Forrest Gump almost had another run on the big screen.
The 1994 Oscar-winning drama was directed by Robert Zemeckis and starred Tom Hanks as the eponymous Alabama man who changed history just about everywhere he went.
Following the film’s blockbuster critical and commercial success, they all planned to reunite for a sequel.
In fact, screenwriter Eric Roth, who nabbed one of the film’s six Academy Awards for adapting Winston Groom’s novel, filed a completed draft on Sept. 10, 2001.
“Literally, I turned it in the day before 9/11,” Roth told Yahoo Entertainment.
“And Tom and I and Bob got together on 9/11 to sort of commiserate about how life was in America and how tragic it was. And we looked at each other and said, ‘This movie has no meaning anymore, in that sense.’”
Forrest Gump was adapted from Groom’s 1986 novel of the same name. Groom wrote a sequel in 1995 called Gump & Co., which tracked Forrest’s adventures through the 1980s. Roth’s proposed film sequel would have been a much looser adaptation of that book.
In our interview, Roth shared new plot details for the movie that never happened, including a revelation that addresses the health status of Forrest Junior (Haley Joel Osment) after the death of his mother, Jenny (Robin Wright), who fell ill with a virus implied to be HIV/AIDS.
“It was gonna start with his little boy having AIDS,” said Roth, who recently earned his fifth Oscar nomination for co-writing last year’s hit musical-drama remake A Star Is Born.
“And people wouldn’t go to class with him in Florida. We had a funny sequence where they were busing in Florida at the same time, so people were angry about either the busing, or [their] kids having to go to school with the kid who had AIDS. So there was a big conflict.”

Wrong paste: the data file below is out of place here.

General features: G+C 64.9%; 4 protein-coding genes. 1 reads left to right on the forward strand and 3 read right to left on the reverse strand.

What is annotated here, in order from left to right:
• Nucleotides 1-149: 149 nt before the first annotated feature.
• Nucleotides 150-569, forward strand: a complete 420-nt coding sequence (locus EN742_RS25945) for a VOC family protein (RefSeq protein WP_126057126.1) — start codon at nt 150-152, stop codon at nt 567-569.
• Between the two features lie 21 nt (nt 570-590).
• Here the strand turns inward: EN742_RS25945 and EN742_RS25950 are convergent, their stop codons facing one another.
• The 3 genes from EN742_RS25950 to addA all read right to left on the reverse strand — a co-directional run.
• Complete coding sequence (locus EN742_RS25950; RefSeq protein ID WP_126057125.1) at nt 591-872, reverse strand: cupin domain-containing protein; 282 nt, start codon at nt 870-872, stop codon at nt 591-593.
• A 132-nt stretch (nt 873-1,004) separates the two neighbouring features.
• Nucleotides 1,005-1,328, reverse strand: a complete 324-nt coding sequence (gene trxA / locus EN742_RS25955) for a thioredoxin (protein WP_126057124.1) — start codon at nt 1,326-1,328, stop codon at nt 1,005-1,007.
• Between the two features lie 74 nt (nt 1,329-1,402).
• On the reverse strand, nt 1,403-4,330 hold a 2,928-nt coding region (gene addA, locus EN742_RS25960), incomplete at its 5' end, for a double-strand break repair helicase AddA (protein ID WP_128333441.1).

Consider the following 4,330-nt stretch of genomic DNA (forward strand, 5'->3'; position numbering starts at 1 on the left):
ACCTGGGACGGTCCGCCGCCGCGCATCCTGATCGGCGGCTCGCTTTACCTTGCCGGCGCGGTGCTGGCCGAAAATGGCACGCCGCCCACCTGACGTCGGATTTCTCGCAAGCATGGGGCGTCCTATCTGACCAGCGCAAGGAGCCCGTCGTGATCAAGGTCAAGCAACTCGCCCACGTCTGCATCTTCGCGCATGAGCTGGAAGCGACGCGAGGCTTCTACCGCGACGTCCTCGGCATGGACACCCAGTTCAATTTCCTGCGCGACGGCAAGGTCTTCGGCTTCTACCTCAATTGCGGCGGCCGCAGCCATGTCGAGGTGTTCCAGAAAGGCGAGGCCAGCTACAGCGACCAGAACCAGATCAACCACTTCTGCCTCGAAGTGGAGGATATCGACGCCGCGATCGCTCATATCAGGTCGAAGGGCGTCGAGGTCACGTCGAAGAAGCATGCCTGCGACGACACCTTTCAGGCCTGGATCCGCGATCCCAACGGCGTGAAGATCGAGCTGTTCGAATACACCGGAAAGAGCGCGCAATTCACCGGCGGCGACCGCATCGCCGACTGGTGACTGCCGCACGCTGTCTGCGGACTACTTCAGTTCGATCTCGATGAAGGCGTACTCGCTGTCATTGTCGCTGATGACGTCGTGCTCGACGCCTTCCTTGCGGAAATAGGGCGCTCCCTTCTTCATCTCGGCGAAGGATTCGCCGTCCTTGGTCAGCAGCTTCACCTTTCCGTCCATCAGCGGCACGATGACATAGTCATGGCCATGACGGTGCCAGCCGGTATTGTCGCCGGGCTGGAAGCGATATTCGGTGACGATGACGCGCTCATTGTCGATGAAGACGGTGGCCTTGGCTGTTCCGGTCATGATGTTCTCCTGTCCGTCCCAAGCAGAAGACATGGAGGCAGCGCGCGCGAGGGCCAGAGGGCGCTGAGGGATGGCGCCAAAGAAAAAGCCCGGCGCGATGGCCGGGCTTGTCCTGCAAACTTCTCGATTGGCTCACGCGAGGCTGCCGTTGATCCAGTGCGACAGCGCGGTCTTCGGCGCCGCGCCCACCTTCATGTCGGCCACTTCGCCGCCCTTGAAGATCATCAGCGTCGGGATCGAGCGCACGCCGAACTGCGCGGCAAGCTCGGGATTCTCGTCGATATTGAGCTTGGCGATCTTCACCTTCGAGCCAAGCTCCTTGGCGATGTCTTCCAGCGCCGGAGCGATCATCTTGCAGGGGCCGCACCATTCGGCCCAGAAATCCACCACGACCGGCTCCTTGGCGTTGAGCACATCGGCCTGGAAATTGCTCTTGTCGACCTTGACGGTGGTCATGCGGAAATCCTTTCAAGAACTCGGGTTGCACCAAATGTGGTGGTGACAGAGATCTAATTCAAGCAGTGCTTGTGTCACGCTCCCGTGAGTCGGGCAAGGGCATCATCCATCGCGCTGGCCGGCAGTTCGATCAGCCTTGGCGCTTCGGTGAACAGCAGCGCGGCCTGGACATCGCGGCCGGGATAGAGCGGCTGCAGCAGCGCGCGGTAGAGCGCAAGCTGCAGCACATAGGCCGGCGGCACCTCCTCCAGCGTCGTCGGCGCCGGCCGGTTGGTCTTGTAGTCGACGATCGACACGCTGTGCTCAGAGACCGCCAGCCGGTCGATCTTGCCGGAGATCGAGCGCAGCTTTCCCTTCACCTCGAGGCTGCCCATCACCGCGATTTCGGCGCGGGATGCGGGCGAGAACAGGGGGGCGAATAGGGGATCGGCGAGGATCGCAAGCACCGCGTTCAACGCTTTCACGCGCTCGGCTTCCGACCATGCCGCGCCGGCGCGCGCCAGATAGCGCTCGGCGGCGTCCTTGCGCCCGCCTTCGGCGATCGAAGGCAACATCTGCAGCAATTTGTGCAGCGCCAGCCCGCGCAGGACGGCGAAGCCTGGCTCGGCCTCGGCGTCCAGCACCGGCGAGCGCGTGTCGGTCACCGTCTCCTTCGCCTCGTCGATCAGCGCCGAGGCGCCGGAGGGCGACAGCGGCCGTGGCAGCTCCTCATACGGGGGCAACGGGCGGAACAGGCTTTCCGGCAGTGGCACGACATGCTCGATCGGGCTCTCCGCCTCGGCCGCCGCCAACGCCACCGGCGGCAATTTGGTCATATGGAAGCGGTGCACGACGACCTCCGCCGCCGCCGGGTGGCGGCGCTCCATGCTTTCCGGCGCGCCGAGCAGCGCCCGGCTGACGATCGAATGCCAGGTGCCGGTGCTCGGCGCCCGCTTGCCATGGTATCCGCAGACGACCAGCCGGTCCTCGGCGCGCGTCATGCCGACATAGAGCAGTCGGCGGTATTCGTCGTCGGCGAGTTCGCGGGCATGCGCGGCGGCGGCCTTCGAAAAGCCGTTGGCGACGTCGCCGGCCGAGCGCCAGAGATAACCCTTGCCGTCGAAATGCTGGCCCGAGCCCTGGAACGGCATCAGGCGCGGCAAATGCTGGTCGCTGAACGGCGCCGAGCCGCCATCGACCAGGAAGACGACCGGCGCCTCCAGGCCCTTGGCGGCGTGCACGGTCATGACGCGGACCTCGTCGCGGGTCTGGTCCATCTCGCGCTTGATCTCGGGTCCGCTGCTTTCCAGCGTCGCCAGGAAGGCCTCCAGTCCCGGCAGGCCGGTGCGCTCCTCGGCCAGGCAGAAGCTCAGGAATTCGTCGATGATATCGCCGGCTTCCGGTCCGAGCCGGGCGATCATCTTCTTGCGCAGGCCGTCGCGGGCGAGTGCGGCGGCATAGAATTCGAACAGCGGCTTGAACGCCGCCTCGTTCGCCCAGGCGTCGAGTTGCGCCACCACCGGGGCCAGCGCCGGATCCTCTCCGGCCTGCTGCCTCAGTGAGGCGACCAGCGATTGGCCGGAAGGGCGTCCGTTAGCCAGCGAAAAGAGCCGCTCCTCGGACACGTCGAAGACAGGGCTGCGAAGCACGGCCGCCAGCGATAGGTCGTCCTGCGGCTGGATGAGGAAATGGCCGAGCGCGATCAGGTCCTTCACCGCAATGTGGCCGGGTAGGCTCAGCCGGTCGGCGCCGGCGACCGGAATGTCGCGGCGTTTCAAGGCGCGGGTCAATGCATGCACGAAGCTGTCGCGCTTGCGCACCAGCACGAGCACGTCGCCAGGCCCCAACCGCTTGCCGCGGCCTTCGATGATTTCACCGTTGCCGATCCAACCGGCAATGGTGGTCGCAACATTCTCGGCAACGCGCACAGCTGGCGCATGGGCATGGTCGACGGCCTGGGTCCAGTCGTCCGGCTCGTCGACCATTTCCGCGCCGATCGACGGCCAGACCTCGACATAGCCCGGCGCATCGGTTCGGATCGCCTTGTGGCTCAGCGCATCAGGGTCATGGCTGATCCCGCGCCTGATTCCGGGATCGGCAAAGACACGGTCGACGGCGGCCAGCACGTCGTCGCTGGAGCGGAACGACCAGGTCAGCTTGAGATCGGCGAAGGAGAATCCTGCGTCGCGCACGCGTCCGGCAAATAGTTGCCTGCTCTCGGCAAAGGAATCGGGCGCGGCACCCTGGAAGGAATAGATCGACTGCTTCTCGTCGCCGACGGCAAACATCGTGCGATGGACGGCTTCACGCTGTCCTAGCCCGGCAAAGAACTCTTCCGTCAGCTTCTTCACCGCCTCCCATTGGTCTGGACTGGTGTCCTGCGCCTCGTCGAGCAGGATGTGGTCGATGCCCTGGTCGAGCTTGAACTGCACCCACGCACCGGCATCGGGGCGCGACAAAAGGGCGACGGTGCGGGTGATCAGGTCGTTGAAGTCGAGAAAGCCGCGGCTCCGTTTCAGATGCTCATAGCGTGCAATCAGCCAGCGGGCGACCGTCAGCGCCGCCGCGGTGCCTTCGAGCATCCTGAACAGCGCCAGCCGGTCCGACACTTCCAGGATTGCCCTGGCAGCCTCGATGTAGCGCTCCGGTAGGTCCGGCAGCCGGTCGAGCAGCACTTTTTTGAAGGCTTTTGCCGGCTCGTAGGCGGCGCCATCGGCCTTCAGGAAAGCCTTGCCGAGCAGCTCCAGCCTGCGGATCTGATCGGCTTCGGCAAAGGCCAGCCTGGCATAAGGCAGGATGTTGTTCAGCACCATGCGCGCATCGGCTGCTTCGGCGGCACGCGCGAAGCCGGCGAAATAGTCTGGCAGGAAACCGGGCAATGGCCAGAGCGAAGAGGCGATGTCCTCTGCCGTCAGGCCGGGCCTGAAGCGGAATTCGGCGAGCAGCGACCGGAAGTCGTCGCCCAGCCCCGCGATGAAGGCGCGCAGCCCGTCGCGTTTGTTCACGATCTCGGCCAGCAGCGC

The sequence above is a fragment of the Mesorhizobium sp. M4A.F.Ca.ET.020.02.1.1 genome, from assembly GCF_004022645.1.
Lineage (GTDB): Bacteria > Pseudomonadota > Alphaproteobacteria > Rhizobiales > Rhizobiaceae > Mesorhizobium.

And like Gump seemingly Quantum Leaped his way from one seminal event to another through the 1950s, 1960s and 1970s, Forrest Gump 2 would’ve followed him through real-life events of the 1990s.
“I had him in the back of O.J.’s Bronco,” Roth said of the infamous 1994 car chase involving O.J. Simpson.
“He would look up occasionally, but they didn’t see him in the rearview mirror, and then he’d pop down.
“I had him as a ballroom dancer who was really good, he could do the [rotation] ballroom dancing. And then eventually, just as sort of a charity kind of thing, he danced with Princess Diana.”
The last detail Roth shared helps explain why the film was scrapped after the terrorist attacks of 9/11.
“He meets on a bus a Native American woman and finds his calling, as a bingo caller on a reservation. And the big event in that, which you could see was diminished only in tragedy, I guess, because it’s the same tragedy, but every day he’d go wait for his Native American partner.
“She taught nursery school at a government building in Oklahoma City. And he was sitting on the bench waiting for her to have lunch and all of a sudden the building behind him blows up. … So when 9/11 occurred … everything felt meaningless.”
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